Legendary Jamaican roots singer Prince Alla – sometimes Prince Allah or Ras Allah – cut a number of haunting and heavyweight roots numbers in the late 70s. And his rare debut album Heaven Is My Roof is a bona fide masterpiece.
His second album was oddly titled The Best of Prince Alla and collected singles for the Freedom Sounds label. This great set has now been reissued by France’s Iroko Records. It comes with only eight tracks, of which two are ferocious discomixes with lethal dub mixing courtesy of Scientist.
Best of bunch is album opener Youth Man with its bulldozing bass line and drums crashing down like lightning. The dub version confirms its feeling of brimstone and fire. Other highlights are stone-cold classics like the eerie Stone or the dark and dread Lot’s Wife.
Prince Alla has never been quite as prolific as many of his peers, but many of his recordings have proven to be landmarks in the history of reggae music.
UK roots veterans Paul Fox and Brother Culture have joined forces on a new combination album called Heartical Connection, a ten track set – 20 when adding the ten bonus dubs – that is slightly different than expected.
You have the usual ground-shaking bass lines and intense keys, but Heartical Connection also includes a few more lightweight and catchy cuts. Good Time is a joyous and bright celebration of life and the title track is mellow and summery with breezy keys and infectious guitar. The only thing hinting about these roots stalwarts are the added effects.
Then there’s Seat of God. Probably the greatest surprise. It’s an ethereal dancehall version of Amazing Grace with an angelic chorus and mean and lean toasts from Brother Culture in the verses.
Paul Fox and Brother Culture have a good chemistry and complement each other very well – Paul Fox with his dramatic and light singing style and Brother Culture with his stylish delivery.
The reggae reissue market has produced a number of gems in recent years, but it’s not often an unreleased album turns up. This is however the case with vocal harmony quartet Still Cool’s self-titled debut set that has now seen the light of day through Digikiller.
Still Cool was in the 70s part of the musical arm of the 12 Tribes of Israel and regularly performed at their shows. The album was produced by the obscure Carl “Stereo” Fletcher and was supposed to have been released via his Uprising label, but it never materialized. Now – about 40 years later – it has finally hit the streets.
Still Cool is much in the same vein as other Jamaican vocal harmony groups and the set should appeal to anyone interested Israel Vibration, The Meditations or The Abyssinians. The harmonizing is however slightly less polished and the singing is a little rough around the edges.
Four of the ten tracks have previously been put out as singles, but the other six have never have issued before. The LP comes with ten tracks, while the CD collects 16 – the full LP plus six bonus cuts of alternate and extended mixes from rare 7” and 12” singles. The ten album tracks are on the CD also longer versions.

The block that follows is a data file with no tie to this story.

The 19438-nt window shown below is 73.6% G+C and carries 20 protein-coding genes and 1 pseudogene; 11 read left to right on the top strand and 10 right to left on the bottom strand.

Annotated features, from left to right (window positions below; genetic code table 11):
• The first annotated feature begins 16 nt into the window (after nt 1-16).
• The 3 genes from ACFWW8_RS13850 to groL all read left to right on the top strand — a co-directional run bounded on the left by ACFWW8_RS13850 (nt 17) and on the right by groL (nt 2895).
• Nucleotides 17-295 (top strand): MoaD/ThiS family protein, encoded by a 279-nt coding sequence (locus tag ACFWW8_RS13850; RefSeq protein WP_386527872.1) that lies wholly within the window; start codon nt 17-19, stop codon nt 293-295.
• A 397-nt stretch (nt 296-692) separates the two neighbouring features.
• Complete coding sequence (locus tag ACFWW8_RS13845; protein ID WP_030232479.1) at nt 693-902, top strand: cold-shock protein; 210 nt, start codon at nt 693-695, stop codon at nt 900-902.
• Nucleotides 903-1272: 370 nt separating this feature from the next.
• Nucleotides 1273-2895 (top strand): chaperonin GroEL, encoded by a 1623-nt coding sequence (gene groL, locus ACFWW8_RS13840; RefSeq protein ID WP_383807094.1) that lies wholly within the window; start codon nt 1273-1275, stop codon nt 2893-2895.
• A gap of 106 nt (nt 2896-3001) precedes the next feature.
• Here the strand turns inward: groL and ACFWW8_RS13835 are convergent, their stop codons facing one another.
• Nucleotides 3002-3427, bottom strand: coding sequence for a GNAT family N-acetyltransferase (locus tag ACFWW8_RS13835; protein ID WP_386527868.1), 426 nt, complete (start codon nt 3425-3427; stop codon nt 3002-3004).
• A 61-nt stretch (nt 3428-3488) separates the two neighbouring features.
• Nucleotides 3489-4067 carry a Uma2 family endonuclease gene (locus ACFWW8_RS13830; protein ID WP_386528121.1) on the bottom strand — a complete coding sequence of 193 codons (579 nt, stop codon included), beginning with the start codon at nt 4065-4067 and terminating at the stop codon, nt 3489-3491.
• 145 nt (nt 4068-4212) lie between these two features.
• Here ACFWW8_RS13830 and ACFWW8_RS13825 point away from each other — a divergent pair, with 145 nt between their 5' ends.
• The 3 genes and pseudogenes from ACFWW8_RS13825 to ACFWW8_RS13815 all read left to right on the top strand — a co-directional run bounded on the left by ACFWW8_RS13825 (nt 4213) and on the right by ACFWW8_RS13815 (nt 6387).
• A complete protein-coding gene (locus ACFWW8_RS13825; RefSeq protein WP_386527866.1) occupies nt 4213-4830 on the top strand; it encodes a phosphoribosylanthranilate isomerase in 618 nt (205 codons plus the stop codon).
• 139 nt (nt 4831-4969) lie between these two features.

It’s insane that an album like this has been shelved for about 40 years.
Benin-born singer Joe Pilgrim spent his childhood in France and started to sing in church at a tender age. At the age of 17 he discovered reggae and has since worked with loads of artists and producers. And last year he was actually involved in no less than three full-length albums – The Good, The Bad & The Addict by Pilah & Joe Pilgrim, Maÿd Hubb & Joe Pilgrim’s Mellowmoon and Joe Pilgrim & The Ligerians’Intuitions.
Best of the bunch is by far Intuitions and it sounds like nothing Joe Pilgrim has recorded previously. He has mostly voiced heavy and hard dub cuts. Intuitions is something completely else.
The album is divided in four chapters – Illusions and Crises, The Sparkling Light, Intuitions and Incarnations – and is a throwback to 70s Jamaica, especially the sounds of Israel Vibration, but also Culture and Burning Spear. We’re talking dread roots with sweet harmonies and spiritual and humanistic messages overcoming hardships of life and global social justice along with shortcomings contemporary society.
The musicianship on Intuitions is sublime – just listen to the marvelous break and the superb horns in Blind Civilization – and Joe Pilgrim has one of those up-in-the-hills singing styles. This album is yet another proof of the thriving and fantastic French reggae scene.
On Tu Sheng Peng’s – one of France’s premier roots reggae bands – fourth studio album they have teamed up with a number singers to pay tribute to Vineyard Town, an area in the heart of Kingston.
Their work on this album started six years and has come to completion with help from the group’s musical mentor Winston “Sparrow” Martin, multi-instrumentalist, teacher at the acclaimed Alpha Boys School and previously musical director at the legendary Studio One.
The formula on this album is the same as on Tu Shung Peng’s previous sets – original compositions, talented and passionate singers, sweet harmonies and live instrumentation along with analogue gear and recording techniques. This is harmonious reggae firmly rooted in the 70s.
Wise Stories from VineyardTown brings together several artists – both rising stars and successful veterans. Ken Boothe has recorded since the 60s, while Bongo, 60 years old and farmer by trade, has never recorded before. Nazzleman is also an unknown talent that lends his voice to the excellent Dem Want Love and Children Love Each Other.
The set comes with 15 tracks – 19 on the digital version which includes four dub versions – and best of the bunch is Jah Children No Lie, which starts like a smooth Barry White ballad, but quickly changes into a red, gold and green anthem when the gritty-voiced Ken Boothe gets down to business on this beautiful cut influenced by Ras Michael’s None a Jah Jah Children.